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<a href="http://www.news.com.au/story/0,23599,20675385-13762,00.html" target="_blank">http://www.news.com.au/story/0,23599...-13762,00.html</a><br><br><br><br>
A PRIZED dairy cow is putting her best foot forward again after an Australian-first effort to fit a prosthetic limb.<br><br>
Latrobe dairy farmer Geoff Heazlewood admits it was just a whim when he suggested Theresa, a two-year-old heifer, get an artificial leg.<br><br><br><br>
But the response to the throw-away line on ABC Radio's Country Hour has amazed Mr Heazlewood and his wife Anne.<br><br><br><br>
Last weekend Theresa was fitted with a new leg, just three months after one of her rear legs was amputated after a fall down an embankment.<br><br><br><br>
It followed offers from four people with experience in making prosthetics, including Launceston's Charmaine Gooding who made and fitted the limb.<br><br><br><br>
"She volunteered her time but gave us no guarantees, did some work and that's where we are at now," Mr Heazlewood said.<br><br><br><br>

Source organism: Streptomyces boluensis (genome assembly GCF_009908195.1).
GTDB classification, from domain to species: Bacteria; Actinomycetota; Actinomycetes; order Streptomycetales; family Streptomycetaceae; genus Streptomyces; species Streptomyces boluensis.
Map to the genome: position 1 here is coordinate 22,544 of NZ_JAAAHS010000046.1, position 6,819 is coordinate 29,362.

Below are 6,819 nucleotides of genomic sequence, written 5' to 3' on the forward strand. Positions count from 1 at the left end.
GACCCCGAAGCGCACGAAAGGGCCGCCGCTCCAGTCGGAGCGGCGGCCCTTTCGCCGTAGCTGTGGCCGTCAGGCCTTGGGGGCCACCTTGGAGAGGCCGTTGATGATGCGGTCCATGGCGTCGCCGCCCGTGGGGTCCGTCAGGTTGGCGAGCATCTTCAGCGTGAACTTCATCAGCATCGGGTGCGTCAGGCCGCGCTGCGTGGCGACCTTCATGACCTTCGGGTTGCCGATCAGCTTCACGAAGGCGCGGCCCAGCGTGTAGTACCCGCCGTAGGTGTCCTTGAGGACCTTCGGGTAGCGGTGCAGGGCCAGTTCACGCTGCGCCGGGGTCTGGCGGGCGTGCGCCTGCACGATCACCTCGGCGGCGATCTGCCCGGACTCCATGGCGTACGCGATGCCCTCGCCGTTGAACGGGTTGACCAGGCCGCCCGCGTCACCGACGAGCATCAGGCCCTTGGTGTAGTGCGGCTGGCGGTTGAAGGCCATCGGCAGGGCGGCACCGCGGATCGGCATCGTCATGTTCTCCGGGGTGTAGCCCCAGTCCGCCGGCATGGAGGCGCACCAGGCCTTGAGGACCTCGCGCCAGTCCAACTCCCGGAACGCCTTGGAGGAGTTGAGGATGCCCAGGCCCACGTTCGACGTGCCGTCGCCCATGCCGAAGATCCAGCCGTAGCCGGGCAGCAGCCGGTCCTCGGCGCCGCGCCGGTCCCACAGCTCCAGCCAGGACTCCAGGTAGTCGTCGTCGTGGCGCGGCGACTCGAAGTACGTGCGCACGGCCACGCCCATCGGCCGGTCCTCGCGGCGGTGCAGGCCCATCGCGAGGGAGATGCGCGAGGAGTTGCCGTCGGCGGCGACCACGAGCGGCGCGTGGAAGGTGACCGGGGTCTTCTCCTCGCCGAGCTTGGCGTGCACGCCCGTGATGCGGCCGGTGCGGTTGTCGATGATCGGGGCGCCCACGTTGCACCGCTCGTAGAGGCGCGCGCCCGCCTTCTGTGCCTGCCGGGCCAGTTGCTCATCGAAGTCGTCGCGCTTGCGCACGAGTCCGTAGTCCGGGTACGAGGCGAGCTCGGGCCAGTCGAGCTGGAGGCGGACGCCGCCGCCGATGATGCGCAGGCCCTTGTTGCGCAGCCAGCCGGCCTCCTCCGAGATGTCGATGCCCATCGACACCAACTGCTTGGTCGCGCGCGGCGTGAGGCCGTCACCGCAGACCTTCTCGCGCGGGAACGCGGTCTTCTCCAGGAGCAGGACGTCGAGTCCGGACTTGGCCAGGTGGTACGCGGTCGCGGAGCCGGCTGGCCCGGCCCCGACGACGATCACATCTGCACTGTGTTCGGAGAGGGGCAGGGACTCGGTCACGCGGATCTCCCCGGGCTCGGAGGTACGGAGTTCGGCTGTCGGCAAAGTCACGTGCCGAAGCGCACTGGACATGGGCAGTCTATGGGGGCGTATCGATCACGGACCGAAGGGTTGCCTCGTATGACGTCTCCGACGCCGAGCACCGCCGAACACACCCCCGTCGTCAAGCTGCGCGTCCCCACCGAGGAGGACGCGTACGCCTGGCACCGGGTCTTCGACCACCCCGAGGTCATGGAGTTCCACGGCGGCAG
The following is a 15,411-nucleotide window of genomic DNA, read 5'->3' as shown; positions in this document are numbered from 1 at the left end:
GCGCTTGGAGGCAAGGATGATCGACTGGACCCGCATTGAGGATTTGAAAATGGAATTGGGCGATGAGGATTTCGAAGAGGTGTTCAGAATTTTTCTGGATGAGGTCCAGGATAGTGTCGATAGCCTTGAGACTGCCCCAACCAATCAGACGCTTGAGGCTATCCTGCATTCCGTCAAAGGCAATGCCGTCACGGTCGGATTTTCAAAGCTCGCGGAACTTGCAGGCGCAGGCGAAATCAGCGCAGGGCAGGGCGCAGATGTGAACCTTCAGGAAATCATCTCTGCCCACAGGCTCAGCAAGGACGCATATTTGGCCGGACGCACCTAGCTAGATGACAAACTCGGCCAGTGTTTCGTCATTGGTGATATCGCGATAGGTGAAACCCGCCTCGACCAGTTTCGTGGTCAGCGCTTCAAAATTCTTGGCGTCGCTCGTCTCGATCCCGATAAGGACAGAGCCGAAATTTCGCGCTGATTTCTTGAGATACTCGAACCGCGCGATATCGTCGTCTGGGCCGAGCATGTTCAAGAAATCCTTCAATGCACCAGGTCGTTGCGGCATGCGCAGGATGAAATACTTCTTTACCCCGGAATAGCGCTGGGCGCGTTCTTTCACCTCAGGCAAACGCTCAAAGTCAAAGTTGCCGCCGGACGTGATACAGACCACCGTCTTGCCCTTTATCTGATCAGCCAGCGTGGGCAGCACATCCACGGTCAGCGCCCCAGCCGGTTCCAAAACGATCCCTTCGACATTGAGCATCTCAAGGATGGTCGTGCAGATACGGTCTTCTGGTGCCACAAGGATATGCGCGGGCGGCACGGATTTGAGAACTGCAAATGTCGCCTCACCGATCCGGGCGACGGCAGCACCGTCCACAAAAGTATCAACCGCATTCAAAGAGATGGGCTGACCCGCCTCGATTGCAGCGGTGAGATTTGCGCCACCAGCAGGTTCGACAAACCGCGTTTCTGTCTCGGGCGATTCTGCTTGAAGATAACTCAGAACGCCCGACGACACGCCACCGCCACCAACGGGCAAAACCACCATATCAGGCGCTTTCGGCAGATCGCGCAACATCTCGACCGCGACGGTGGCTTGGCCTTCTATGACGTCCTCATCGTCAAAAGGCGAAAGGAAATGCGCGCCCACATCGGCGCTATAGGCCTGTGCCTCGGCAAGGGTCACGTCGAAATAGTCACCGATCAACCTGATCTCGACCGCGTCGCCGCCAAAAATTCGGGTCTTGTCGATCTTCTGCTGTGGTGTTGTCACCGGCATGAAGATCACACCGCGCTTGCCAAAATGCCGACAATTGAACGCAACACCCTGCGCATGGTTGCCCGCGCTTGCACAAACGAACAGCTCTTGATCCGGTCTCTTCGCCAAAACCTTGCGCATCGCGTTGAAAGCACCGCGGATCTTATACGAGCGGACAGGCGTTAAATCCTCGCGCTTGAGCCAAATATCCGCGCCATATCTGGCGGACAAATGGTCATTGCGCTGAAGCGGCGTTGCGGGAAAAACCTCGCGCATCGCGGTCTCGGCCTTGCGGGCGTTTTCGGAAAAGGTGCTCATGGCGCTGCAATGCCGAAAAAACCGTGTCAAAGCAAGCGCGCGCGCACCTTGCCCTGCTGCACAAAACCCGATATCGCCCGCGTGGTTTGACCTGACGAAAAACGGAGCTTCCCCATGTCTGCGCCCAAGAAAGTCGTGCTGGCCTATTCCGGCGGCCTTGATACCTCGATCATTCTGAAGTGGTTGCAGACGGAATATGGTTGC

A week after fitting the artificial leg, made of timber and fibreglass, everything is going well.<br><br><br><br>
Mr Heazlewood said the cow seemed to take a few minutes to get used to the new leg, but had adjusted fairly well.<br><br><br><br>
"I don't know whether someone whispered in her ear what the alternative was, but she doesn't seem to have any discomfort or pain," he said.<br><br><br><br>
"If there was any suggestion it would hurt the cow, I wouldn't have gone ahead with it."<br><br><br><br>
Mr Heazlewood said he wouldn't like to estimate just how much the exercise had cost, from the original amputation to the prosthetic.<br><br><br><br>
But says it would be much more without Ms Gooding's generosity in donating her time.<br><br><br><br>
He is now hoping that Theresa will deliver on the faith he and his wife have shown in her.<br><br><br><br>
The cow comes from Canadian genetic stock which is no longer available.<br><br><br><br>
The Heazlewoods were hoping to use her for showing and breeding.<br><br><br><br>
Mr Heazlewood is also hoping that the success of the limb will also be a happy ending to a story which has captivated media across Australia.<br><br><br><br>
"We had calls from Perth to Rockhampton and Hobart to Darwin. The interest really did amaze me," he said.
 
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